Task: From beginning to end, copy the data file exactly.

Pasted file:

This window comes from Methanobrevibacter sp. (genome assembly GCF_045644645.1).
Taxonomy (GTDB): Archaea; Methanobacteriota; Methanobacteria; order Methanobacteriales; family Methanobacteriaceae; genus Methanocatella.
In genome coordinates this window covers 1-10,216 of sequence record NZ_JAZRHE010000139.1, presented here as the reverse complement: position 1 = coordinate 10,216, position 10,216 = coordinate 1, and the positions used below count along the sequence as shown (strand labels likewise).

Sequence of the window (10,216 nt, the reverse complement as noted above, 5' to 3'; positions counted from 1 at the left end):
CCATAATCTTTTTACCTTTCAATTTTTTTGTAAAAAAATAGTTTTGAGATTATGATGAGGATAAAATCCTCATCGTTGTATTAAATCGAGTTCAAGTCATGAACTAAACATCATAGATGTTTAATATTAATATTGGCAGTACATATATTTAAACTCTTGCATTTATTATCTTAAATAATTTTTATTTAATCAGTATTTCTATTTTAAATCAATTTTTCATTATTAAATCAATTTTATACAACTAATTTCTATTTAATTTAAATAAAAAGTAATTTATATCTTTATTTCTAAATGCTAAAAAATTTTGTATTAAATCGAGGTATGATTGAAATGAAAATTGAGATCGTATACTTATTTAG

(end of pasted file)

This window comes from Methanobrevibacter sp. (genome assembly GCF_045644645.1).
Taxonomy (GTDB): Archaea; Methanobacteriota; Methanobacteria; order Methanobacteriales; family Methanobacteriaceae; genus Methanocatella.
In genome coordinates this window covers 1-10,216 of sequence record NZ_JAZRHE010000139.1, presented here as the reverse complement: position 1 = coordinate 10,216, position 10,216 = coordinate 1, and the positions used below count along the sequence as shown (strand labels likewise).

Sequence of the window (10,216 nt, the reverse complement as noted above, 5' to 3'; positions counted from 1 at the left end):
CCATAATCTTTTTACCTTTCAATTTTTTTGTAAAAAAATAGTTTTGAGATTATGATGAGGATAAAATCCTCATCGTTGTATTAAATCGAGTTCAAGTCATGAACTAAACATCATAGATGTTTAATATTAATATTGGCAGTACATATATTTAAACTCTTGCATTTATTATCTTAAATAATTTTTATTTAATCAGTATTTCTATTTTAAATCAATTTTTCATTATTAAATCAATTTTATACAACTAATTTCTATTTAATTTAAATAAAAAGTAATTTATATCTTTATTTCTAAATGCTAAAAAATTTTGTATTAAATCGAGGTATGATTGAAATGAAAATTGAGATCGTATACTTATTTAG